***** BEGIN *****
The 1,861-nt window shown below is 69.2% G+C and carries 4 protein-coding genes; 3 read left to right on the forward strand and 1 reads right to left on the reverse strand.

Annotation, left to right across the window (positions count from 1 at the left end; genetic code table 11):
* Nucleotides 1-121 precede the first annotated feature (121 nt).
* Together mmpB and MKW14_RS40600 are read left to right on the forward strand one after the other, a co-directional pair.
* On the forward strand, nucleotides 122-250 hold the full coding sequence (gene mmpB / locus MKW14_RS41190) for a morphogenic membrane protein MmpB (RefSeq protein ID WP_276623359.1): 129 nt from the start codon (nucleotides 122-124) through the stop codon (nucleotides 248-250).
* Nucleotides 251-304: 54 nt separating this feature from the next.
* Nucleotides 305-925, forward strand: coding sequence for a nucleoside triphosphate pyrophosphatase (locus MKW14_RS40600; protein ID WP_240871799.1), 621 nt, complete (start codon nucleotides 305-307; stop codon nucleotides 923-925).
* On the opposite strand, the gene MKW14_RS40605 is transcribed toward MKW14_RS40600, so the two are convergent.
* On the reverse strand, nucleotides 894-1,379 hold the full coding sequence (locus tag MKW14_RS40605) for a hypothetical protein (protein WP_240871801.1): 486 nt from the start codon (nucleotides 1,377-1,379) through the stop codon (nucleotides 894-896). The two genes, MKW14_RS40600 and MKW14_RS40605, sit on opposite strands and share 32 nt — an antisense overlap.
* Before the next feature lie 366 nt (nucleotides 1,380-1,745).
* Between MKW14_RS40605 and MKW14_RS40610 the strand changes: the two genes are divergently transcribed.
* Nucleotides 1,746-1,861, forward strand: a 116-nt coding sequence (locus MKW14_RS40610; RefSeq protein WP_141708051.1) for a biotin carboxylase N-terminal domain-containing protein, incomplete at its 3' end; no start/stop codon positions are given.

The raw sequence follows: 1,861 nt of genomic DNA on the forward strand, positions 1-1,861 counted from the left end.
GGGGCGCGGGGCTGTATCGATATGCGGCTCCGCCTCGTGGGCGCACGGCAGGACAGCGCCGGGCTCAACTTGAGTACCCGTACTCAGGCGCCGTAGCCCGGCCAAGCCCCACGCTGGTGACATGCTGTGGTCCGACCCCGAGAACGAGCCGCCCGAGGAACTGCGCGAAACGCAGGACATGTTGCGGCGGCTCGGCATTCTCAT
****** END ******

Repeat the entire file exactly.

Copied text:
The 1,861-nt window shown below is 69.2% G+C and carries 4 protein-coding genes; 3 read left to right on the forward strand and 1 reads right to left on the reverse strand.

Annotation, left to right across the window (positions count from 1 at the left end; genetic code table 11):
* Nucleotides 1-121 precede the first annotated feature (121 nt).
* Together mmpB and MKW14_RS40600 are read left to right on the forward strand one after the other, a co-directional pair.
* On the forward strand, nucleotides 122-250 hold the full coding sequence (gene mmpB / locus MKW14_RS41190) for a morphogenic membrane protein MmpB (RefSeq protein ID WP_276623359.1): 129 nt from the start codon (nucleotides 122-124) through the stop codon (nucleotides 248-250).
* Nucleotides 251-304: 54 nt separating this feature from the next.
* Nucleotides 305-925, forward strand: coding sequence for a nucleoside triphosphate pyrophosphatase (locus MKW14_RS40600; protein ID WP_240871799.1), 621 nt, complete (start codon nucleotides 305-307; stop codon nucleotides 923-925).
* On the opposite strand, the gene MKW14_RS40605 is transcribed toward MKW14_RS40600, so the two are convergent.
* On the reverse strand, nucleotides 894-1,379 hold the full coding sequence (locus tag MKW14_RS40605) for a hypothetical protein (protein WP_240871801.1): 486 nt from the start codon (nucleotides 1,377-1,379) through the stop codon (nucleotides 894-896). The two genes, MKW14_RS40600 and MKW14_RS40605, sit on opposite strands and share 32 nt — an antisense overlap.
* Before the next feature lie 366 nt (nucleotides 1,380-1,745).
* Between MKW14_RS40605 and MKW14_RS40610 the strand changes: the two genes are divergently transcribed.
* Nucleotides 1,746-1,861, forward strand: a 116-nt coding sequence (locus MKW14_RS40610; RefSeq protein WP_141708051.1) for a biotin carboxylase N-terminal domain-containing protein, incomplete at its 3' end; no start/stop codon positions are given.

The raw sequence follows: 1,861 nt of genomic DNA on the forward strand, positions 1-1,861 counted from the left end.
GGGGCGCGGGGCTGTATCGATATGCGGCTCCGCCTCGTGGGCGCACGGCAGGACAGCGCCGGGCTCAACTTGAGTACCCGTACTCAGGCGCCGTAGCCCGGCCAAGCCCCACGCTGGTGACATGCTGTGGTCCGACCCCGAGAACGAGCCGCCCGAGGAACTGCGCGAAACGCAGGACATGTTGCGGCGGCTCGGCATTCTCAT